An editorial from The Herald-Dispatch
HUNTINGTON, W.Va. — A string of accidents involving trains carrying relatively volatile crude oil from what is known as the Bakken region in North Dakota and Montana has heightened public concern about those trains and where they are traveling across the country.
The accidents, combined with a sharp increase in the number of trains carrying oil shipments, prompted the U.S. Department of Transportation in July to propose new rules, such as phasing out or retrofitting the tank cars that carry the oil to meet new standards, new rules for braking capability of the trains, and limiting the speeds for those trains.
Even before that, however, the DOT issued in May a requirement that trains carrying more than 1 million gallons of oil notify local emergency responders when those shipments travel through their states. One question that has arisen from the requirement is whether the public should have access to that information, which is supposed to include expected train traffic, the volume of Bakken crude being carried and the routes those trains take. The reasoning is that the information would help local emergency response officials prepare for any incidents that pose a danger to the public.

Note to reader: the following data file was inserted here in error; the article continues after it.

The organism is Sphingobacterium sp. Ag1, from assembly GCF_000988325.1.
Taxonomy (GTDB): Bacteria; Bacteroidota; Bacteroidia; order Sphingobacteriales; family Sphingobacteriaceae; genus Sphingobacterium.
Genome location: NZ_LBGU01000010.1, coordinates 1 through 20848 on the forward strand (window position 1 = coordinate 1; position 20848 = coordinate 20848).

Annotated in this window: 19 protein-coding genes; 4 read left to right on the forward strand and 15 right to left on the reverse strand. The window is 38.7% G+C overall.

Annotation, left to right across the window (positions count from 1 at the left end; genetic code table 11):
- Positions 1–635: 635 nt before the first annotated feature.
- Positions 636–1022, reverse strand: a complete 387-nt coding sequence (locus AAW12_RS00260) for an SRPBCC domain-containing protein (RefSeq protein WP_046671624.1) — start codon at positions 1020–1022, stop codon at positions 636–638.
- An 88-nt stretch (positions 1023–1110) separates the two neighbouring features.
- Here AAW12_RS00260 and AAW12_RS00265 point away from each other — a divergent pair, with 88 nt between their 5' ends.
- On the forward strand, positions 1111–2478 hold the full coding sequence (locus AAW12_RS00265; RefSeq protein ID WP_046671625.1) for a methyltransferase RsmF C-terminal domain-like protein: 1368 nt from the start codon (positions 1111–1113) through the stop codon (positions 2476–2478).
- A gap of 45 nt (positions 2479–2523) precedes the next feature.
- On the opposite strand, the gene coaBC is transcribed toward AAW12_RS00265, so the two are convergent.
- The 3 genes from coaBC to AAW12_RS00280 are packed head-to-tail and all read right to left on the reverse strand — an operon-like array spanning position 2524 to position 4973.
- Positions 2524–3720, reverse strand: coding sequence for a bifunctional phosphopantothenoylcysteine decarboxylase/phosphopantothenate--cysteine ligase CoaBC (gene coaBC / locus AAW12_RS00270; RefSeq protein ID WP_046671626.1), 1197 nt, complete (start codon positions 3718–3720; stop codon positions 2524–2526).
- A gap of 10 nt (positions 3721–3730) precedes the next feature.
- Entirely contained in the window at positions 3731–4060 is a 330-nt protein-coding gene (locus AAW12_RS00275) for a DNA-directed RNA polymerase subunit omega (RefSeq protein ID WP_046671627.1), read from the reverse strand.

At this point, West Virginia officials have sided with the rail companies to keep the public in the dark, the same stance that some other states have taken…